• Jeff Lebowski

    Keeping Monahan for PR reasons OR sending him down for future ‘cost savings’ are two terrible, and IMO, laughable justifications.

    The outcome is not how many wins will Monahan add to Calgary this year. The desired outcome is for Sean to play in the place that allows him to grow the most.

    If you look at this through the rather myopic lens of on ice growth only you could easily convince yourself that junior is best. However, think of EVERYTHING that goes into maximizing human potential (how do you make an elite athlete)?

    Take it out of the context of hockey and examine it a different way:

    If you had a child that demonstrated ‘giftedness’, what would you do? Keep him/her in a regular school and expose them to convention or find an environment that accelerates their learning? Will cost win out, especially when you can afford it but in the lifetime of your child you would prefer to save money for a few years.

    Now, if you can’t look at Monahan and IMMEDIATELY see his giftedness then this is a pointless exercise. To me, it’s gob smackingly obvious. Just watch him. I’m not saying he’s Crosby or that he flashes obvious skills. What I see is an 18 year old who can control the play (sometimes that means making a routine play or an amazing play – what is the quality of your decision making?) at the NHL level. His mind is his gift.

    Another point I think about is the young players who are no longer prospects but established but still growing NHLers like Brodie, Backlund, Sven and the WOWY stat. When I watch Monahan play he just screams WOWY monster (he makes people better – perhaps in more ways than shots). I think it serves the Flames better to have that happen with Flames’ assets rather than unaffiliated players (junior).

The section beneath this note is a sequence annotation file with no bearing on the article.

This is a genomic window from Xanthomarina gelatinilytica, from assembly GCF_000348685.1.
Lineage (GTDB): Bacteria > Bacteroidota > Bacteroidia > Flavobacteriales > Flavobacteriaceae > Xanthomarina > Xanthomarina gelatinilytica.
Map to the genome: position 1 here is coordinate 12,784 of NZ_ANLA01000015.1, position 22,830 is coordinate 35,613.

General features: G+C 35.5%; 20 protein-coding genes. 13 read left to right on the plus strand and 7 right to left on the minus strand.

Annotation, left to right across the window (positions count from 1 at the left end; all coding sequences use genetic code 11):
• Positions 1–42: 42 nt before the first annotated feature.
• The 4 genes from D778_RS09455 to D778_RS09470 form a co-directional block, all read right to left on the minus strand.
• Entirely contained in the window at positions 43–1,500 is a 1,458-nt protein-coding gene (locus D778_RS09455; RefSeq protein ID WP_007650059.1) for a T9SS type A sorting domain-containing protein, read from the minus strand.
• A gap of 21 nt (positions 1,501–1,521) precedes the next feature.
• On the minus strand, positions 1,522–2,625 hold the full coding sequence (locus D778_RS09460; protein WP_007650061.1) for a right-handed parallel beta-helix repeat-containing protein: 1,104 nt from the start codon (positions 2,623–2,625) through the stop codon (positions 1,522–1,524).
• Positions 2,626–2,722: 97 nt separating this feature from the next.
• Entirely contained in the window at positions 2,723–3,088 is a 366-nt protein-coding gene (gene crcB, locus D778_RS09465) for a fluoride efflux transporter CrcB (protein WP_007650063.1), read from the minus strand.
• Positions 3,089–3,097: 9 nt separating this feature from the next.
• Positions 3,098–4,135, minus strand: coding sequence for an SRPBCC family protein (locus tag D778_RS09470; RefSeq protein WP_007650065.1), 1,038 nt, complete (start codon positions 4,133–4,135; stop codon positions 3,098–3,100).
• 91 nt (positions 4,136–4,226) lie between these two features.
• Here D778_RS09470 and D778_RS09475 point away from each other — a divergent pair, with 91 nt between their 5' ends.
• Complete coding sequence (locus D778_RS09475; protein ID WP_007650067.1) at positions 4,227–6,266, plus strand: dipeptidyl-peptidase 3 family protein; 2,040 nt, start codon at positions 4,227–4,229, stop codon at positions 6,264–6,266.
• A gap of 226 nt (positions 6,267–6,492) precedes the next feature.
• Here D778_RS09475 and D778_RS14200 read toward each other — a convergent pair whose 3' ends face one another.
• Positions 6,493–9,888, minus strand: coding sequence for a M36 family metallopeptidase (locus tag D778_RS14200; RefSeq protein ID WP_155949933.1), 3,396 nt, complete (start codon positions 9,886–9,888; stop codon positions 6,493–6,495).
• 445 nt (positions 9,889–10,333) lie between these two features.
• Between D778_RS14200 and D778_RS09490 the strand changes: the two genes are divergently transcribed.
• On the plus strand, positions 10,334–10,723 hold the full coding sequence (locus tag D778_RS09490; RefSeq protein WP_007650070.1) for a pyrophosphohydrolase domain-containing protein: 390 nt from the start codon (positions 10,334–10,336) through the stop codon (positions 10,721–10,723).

Finally, in terms of organizational behaviour/psychology what impact does telling employees that we need to see A,B,C progressions, your employee does them and you tell them it’s not good enough (because you’re thinking of future earnings reports). You will never get greatness that way.

    This idea that tomorrow will be a better time is garbage in the realm of professional sports. Maximize now. Do what’s best now (for growth) and the transactional details will get sorted. Especially if you (Flames) can be disciplined and show integrity by acting in the best interests of your players.

    Of course, my assessment could be wrong and he’s not that player…yet. Then by all means send him down but if the decision is pre determined on cost savings?? Bad.